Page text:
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Comcast Tries to Use Patriot Act to Take Customer’s SSN

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When this guy tried to sign up for Comcast cable without providing his Social Security Number, they harassed him saying that they were required to ask for it under the Patriot Act.

Deal with this by first finding out what they're going to do with it and how they're going to protect it. I would most likely use the '0' trick or just make sure your credit reports are frozen and they wouldn't be able to run credit on you even if they tried.

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Internet Service Providers Storing Information About Your Web Searches

They dropped their "don't be evil" motto for a reason
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Google has been inappropriately storing your search records for a long time now, but it looks like they're far from being the only one.

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Your Health Records For Sale

Down the hole. Who needs those records anyway?
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Health and life insurance companies have access to a powerful new tool for evaluating whether to cover individual consumers: a health "credit report" drawn from databases containing prescription drug records on more than 200 million Americans.

It's important to know that these prescription reports and others like it are not regulated at all while credit reporting companies are heavily regulated, and still are a problem sometimes.

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Your Internet Service Provider Tracks and Sells You

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Some marketing research firms are working with ISPs to track all data transmitted over your Internet connection to build profiles of you by which to advertise more junk. On the question of how they'll protect your privacy, the companies said:

First, every user in the NebuAd system is identified by a number that the company assigns rather than an Internet address, which in theory could be traced to a person. The number NebuAd assigns cannot be tracked to a specific address. That way, if the company's data is stolen or leaked, no one could identify customers or the Web sites they've visited, Dykes said.

Oh right. Because that worked so well before.

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Apple DRM-Free, but Spies on You?

Apple Corp.
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Apple music files can now be purchased without DRM, but it seems that they hide information in the file with your name and account information.

Now the question becomes, what do they do with the information? Ars Technica theorizes that this might be a new form of identifying file sharers since the file itself will blab who the original owner was.

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Using data brokering to Take the Elderly

Data brokering is dangerous and uncontrolled
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You know all those times I've complained about data brokering and how companies are able to hit us where we are weakest because of all they learn and profile about us? I'm not just making this stuff up.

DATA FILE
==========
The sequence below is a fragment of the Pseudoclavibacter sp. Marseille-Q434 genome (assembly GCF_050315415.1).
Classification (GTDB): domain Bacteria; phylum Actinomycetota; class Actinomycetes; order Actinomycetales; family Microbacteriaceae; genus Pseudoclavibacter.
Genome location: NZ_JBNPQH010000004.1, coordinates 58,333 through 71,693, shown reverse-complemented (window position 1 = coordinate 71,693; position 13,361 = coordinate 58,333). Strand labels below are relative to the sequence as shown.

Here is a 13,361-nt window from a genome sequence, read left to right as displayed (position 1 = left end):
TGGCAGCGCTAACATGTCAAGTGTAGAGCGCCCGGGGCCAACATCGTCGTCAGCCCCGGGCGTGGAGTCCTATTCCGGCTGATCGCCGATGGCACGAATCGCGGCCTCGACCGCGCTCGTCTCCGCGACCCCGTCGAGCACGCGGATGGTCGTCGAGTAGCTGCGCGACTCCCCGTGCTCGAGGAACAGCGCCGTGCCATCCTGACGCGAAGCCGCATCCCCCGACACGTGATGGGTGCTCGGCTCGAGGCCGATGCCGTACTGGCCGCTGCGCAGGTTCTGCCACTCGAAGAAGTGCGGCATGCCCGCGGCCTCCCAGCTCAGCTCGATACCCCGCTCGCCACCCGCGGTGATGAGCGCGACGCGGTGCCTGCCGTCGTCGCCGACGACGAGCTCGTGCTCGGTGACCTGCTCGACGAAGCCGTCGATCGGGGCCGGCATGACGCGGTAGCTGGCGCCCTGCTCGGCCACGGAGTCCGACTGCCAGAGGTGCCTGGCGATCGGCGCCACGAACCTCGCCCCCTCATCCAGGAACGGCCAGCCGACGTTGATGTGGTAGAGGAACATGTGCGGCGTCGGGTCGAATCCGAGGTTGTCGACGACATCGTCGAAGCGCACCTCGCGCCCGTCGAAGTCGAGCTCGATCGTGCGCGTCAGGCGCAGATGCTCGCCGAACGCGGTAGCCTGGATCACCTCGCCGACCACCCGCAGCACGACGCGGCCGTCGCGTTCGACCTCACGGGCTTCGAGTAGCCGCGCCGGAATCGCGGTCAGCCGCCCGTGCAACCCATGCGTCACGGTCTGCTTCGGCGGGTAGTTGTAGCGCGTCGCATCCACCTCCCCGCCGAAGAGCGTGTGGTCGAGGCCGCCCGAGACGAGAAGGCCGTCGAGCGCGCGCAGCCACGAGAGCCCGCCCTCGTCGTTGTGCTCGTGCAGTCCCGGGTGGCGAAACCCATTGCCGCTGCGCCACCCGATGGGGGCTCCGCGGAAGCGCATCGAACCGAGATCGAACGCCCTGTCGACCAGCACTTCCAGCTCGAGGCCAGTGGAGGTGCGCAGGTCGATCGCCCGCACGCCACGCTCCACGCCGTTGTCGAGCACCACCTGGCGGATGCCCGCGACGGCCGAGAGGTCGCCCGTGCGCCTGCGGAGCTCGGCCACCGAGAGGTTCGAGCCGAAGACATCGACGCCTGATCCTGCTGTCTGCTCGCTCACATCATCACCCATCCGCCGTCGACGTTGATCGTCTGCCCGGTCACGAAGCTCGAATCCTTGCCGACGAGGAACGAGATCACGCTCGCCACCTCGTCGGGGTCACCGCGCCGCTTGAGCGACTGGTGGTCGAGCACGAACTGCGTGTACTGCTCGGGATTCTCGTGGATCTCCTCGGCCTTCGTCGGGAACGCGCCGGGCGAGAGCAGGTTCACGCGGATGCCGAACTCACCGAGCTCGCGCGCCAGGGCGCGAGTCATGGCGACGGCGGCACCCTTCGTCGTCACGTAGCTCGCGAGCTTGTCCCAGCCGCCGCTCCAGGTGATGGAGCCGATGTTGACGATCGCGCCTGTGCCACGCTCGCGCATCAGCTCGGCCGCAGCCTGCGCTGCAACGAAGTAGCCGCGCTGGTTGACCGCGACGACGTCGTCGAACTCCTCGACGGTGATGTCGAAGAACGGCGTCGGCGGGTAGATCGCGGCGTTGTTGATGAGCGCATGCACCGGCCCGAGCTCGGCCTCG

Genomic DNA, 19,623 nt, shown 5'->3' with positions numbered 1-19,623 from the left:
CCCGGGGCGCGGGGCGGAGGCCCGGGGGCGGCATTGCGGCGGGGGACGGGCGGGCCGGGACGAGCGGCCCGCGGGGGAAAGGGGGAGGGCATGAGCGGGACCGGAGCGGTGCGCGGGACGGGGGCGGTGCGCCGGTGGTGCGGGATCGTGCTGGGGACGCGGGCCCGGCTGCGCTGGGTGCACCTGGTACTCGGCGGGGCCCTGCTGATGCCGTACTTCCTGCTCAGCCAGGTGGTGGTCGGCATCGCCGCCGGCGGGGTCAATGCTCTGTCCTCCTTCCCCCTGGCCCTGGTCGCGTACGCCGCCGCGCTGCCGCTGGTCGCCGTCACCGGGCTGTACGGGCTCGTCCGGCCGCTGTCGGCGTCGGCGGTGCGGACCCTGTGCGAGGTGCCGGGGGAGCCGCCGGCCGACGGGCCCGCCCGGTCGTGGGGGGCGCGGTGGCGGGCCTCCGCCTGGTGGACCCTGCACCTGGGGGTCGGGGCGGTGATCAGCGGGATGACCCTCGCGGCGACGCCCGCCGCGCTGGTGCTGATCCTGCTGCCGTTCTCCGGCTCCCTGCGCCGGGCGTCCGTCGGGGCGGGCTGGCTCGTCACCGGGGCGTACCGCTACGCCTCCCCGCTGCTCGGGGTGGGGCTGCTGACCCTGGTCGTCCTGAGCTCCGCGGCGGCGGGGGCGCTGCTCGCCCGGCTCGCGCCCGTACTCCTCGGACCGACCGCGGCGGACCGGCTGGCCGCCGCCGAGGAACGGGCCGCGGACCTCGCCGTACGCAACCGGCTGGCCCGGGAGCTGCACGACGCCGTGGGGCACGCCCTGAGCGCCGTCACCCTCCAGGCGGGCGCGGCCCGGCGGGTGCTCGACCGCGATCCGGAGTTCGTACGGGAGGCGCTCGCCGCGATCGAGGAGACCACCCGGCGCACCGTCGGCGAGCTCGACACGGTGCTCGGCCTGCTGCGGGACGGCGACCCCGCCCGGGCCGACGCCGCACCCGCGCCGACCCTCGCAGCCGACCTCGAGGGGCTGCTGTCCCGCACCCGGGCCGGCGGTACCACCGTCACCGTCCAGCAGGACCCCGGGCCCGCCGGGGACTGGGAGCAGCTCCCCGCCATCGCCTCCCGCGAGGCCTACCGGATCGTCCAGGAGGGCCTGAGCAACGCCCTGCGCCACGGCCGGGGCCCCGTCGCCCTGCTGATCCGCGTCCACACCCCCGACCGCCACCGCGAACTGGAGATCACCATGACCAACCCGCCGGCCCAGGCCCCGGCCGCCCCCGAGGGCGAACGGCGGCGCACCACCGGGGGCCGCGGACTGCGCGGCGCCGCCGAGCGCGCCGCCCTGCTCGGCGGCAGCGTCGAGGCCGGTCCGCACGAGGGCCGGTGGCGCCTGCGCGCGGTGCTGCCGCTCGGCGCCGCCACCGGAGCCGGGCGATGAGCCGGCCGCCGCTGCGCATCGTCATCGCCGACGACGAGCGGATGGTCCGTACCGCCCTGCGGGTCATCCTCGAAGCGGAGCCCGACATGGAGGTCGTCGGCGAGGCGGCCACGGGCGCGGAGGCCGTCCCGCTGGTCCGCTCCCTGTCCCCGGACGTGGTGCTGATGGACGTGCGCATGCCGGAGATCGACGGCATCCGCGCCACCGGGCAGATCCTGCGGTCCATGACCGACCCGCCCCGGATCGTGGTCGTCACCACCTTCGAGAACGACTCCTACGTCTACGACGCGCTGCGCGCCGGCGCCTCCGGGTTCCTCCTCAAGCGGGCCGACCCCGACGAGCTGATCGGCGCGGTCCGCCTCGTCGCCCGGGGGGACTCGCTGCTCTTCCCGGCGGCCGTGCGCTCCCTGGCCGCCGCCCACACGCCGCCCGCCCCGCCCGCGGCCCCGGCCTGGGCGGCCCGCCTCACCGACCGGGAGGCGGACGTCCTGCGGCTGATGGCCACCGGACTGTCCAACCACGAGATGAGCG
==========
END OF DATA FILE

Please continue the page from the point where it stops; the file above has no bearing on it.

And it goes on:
Mr. Guthrie, who lives in Iowa, had entered a few sweepstakes that caused his name to appear in a database advertised by infoUSA, one of the largest compilers of consumer information. InfoUSA sold his name, and data on scores of other elderly Americans, to known lawbreakers, regulators say. InfoUSA advertised lists of "Elderly Opportunity Seekers," 3.3 million older people "looking for ways to make money," and "Suffering Seniors," 4.7 million people with cancer or Alzheimer’s disease. "Oldies but Goodies" contained 500,000 gamblers over 55 years old, for 8.5 cents apiece. One list said: "These people are gullible. They want to believe that their luck can change."
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A Good Article About Data Brokering

Suck it all down
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Data Brokering (what I refer to as data brokering) is the practice of buying and assembling personal information and then reselling it. As opposed to credit reporting companies, these people collect everything they can about you. Companies like Facebook and Choicepoint for example.

James Derrell White, 41, who happens to live in Alpharetta, Ga., where ChoicePoint is based, was denied a job with Home Depot this year because data provided by ChoicePoint incorrectly identified him as a felon. "We thought we were in a bad dream," says Julie White, James' wife.

Data brokers have very little regulation which is what leads to problems like these.

"No matter how good any company's attitudes toward privacy, there are too many players in the (data-collecting) industry — too many intricate parts when it comes to privacy issues — to expect self-regulation to effectively deal with the problems," Solove says.

Hear, hear! We need laws and we need laws now.

This story provides some good background information on the issue. Tags:

DNA Stalkers?

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Apparently, some genealogy freaks have begun cataloging their relatives' DNA without their knowledge.

Unlike paper records, which can be hard to come by and harder to verify, a genetic test can quickly and definitively tell if someone is a relative. ... Some funeral homes now offer post-mortem DNA collection. But Linda Jonas saw no need for professional help when she tugged several hairs from her grandmother’s head as she lay in her casket. She made sure to get the root. "Obviously, it’s not going to hurt her, " said Ms. Jonas, a family historian in McLean, Va. "I had a little Ziploc. "
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